• Description of a Notation for the Logic of Relatives (1870)
  • On the Algebra of Logic (1880)
  • A Boolean Algebra with One Constant (1880 MS)
  • On the Logic of Number (1881)
  • Note B: The Logic of Relatives (1883)
  • On the Algebra of Logic: A Contribution to the
    Philosophy of Notation (1884/1885)
  • The Logic of Relatives (1897)
  • The Simplest Mathematics (1902 MS)
  • Prolegomena To an Apology For Pragmaticism (1906,
    on existential graphs)

Beginning with his first paper on the "Logic of Relatives" (1870), Peirce extended the theory of relations that Augustus De Morgan had just recently awakened from its Cinderella slumbers. Much of the mathematics of relations now taken for granted was "borrowed" from Peirce, not always with all due credit; on that and on how the young Bertrand Russell, especially his Principles of Mathematics and Principia Mathematica, did not do Peirce justice, see Anellis (1995).[57] In 1918 the logician C. I. Lewis wrote, "The contributions of C.S. Peirce to symbolic logic are more numerous and varied than those of any other writer — at least in the nineteenth century."[82] Beginning in 1940, Alfred Tarski and his students rediscovered aspects of Peirce's larger vision of relational logic, developing the perspective of relational algebra.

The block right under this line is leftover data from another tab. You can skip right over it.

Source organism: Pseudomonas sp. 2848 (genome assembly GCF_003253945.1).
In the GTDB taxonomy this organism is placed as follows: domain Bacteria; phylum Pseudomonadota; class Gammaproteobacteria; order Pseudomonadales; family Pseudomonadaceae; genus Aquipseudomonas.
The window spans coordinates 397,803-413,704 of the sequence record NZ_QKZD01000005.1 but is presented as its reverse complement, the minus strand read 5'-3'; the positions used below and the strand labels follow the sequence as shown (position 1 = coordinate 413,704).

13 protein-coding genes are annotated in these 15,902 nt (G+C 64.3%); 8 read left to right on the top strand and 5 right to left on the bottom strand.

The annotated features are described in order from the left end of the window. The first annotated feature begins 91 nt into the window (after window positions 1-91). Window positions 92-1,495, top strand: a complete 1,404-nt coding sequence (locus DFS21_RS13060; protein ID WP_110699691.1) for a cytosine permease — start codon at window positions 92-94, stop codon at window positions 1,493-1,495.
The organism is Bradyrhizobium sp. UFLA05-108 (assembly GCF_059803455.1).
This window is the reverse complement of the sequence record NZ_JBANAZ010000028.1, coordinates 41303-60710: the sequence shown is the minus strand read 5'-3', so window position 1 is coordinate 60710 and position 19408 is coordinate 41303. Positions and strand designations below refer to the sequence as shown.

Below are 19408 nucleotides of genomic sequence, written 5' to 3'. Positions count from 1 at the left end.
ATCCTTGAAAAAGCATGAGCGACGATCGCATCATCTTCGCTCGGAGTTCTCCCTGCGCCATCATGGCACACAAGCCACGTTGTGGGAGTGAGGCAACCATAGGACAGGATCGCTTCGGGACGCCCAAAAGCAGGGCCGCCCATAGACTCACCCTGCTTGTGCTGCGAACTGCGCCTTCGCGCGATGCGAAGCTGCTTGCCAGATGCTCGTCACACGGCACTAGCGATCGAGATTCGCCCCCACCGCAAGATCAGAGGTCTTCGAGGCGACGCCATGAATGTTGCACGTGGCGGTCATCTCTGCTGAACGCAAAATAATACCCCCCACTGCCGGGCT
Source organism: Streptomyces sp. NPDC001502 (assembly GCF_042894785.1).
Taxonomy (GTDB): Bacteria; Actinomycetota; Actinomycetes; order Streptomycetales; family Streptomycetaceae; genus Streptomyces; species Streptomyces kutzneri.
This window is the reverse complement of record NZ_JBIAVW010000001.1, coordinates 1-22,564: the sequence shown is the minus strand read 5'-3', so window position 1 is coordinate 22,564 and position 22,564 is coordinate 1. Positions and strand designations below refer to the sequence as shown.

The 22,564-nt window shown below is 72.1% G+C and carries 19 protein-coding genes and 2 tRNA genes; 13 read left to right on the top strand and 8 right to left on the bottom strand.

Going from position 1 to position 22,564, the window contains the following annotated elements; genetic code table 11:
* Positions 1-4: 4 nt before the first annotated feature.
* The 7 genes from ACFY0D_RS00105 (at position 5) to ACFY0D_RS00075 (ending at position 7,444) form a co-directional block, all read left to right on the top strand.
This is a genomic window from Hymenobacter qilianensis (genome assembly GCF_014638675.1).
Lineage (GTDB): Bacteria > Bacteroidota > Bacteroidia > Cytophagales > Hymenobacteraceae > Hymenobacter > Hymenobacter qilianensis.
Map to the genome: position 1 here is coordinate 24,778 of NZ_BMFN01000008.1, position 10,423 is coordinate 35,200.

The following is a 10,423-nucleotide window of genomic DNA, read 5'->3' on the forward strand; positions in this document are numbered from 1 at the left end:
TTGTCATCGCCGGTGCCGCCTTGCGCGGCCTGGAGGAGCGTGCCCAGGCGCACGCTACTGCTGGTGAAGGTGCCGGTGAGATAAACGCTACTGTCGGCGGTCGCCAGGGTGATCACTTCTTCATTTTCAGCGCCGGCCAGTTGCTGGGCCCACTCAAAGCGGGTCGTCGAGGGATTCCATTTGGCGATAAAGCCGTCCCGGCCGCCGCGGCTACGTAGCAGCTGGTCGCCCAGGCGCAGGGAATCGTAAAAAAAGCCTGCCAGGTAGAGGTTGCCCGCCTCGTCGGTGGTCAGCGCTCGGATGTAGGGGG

Relational logic gained applications. In mathematics, it influenced the abstract analysis of E. H. Moore and the lattice theory of Garrett Birkhoff. In computer science, the relational model for databases was developed with Peircean ideas in work of Edgar F. Codd, who was a doctoral student[83] of Arthur W. Burks, a Peirce scholar. In economics, relational logic was used by Frank P. Ramsey, John von Neumann, and Paul Samuelson to study preferences and utility and by Kenneth J. Arrow in Social Choice and Individual Values, following Arrow's association with Tarski at City College of New York.